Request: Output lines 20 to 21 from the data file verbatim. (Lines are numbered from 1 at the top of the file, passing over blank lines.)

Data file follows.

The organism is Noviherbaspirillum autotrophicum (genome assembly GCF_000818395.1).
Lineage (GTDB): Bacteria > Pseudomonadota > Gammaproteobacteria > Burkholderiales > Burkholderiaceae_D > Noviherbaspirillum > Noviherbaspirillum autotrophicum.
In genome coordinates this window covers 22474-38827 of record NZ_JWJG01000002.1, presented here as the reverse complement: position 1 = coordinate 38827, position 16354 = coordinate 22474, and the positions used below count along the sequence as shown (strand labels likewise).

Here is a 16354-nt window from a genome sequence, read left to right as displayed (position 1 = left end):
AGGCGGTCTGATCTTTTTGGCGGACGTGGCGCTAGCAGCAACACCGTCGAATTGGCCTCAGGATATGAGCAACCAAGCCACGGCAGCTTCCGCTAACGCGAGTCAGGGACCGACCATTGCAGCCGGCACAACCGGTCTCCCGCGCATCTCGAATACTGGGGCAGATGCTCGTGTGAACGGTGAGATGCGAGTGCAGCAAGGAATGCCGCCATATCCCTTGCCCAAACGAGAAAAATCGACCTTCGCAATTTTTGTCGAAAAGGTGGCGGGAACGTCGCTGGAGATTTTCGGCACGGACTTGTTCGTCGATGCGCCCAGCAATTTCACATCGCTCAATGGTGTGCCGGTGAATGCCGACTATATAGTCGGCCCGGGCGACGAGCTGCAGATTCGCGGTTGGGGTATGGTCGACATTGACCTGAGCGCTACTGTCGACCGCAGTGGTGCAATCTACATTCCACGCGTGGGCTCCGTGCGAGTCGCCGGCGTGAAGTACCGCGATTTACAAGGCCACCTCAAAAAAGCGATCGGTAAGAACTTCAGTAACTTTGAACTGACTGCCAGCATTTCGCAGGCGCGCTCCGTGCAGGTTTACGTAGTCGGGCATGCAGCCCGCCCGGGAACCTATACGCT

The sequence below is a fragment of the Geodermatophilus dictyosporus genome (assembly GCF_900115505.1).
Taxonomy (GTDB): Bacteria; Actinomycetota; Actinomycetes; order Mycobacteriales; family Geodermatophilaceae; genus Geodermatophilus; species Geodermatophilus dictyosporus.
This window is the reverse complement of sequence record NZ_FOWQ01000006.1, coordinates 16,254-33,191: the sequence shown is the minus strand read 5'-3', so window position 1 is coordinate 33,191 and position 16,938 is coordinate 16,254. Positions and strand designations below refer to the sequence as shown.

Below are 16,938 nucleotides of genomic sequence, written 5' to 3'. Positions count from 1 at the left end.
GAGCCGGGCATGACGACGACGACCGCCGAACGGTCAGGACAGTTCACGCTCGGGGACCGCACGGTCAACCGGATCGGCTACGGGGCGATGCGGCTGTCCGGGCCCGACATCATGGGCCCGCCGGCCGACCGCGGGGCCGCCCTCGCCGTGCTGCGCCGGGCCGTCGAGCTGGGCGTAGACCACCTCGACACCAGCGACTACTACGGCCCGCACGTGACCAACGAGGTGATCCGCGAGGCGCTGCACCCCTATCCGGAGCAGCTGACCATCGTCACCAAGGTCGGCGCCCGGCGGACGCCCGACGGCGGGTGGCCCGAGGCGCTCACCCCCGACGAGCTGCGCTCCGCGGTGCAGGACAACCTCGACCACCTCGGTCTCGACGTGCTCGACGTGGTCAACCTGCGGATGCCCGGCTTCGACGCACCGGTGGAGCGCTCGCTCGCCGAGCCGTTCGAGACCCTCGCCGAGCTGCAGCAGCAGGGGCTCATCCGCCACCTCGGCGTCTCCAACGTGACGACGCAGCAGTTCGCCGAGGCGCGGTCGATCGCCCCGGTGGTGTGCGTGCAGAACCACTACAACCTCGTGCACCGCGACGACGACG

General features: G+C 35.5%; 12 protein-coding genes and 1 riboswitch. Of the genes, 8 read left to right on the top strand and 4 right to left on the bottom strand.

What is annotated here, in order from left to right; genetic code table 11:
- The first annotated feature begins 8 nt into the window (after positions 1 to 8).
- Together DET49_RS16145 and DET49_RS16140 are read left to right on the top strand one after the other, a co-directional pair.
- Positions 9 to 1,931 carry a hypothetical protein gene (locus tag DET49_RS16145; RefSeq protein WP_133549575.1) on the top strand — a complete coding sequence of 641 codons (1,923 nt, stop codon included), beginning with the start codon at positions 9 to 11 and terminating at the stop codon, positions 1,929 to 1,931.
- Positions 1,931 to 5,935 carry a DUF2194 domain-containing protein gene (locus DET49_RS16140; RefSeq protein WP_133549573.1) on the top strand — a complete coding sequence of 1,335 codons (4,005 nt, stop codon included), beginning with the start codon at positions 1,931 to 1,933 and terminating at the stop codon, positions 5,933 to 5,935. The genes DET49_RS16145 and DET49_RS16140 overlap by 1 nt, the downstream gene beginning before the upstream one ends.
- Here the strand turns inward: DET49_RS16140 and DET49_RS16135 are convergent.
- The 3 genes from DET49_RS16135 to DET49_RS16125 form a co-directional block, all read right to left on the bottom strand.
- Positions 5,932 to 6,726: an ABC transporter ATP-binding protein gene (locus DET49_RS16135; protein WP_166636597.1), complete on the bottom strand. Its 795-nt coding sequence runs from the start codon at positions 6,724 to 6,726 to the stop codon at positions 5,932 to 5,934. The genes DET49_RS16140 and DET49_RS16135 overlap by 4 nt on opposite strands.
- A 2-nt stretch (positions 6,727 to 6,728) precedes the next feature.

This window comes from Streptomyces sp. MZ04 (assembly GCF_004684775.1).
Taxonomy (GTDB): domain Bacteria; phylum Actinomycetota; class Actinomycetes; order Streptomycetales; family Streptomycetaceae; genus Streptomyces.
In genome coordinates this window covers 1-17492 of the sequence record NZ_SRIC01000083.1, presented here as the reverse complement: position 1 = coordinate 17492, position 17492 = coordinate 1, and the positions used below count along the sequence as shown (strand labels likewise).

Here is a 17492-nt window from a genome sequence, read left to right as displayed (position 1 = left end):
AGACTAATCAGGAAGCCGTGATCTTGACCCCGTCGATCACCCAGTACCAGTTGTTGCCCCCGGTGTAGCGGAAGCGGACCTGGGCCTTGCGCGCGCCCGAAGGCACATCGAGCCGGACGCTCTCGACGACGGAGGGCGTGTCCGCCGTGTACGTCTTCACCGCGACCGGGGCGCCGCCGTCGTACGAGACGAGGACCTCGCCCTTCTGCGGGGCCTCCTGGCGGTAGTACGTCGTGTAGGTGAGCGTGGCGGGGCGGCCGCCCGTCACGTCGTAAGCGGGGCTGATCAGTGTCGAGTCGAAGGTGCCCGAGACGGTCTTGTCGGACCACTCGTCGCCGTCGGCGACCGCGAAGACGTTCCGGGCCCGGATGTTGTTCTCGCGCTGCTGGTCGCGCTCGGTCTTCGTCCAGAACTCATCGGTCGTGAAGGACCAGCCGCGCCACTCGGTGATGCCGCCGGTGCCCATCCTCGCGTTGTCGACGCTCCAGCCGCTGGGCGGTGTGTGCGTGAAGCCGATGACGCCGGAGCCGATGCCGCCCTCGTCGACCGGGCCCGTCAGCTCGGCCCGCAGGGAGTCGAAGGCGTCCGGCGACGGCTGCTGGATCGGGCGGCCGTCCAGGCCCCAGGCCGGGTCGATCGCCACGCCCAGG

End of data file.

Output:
- A 2-nt stretch (positions 6,727 to 6,728) precedes the next feature.

This window comes from Streptomyces sp. MZ04 (assembly GCF_004684775.1).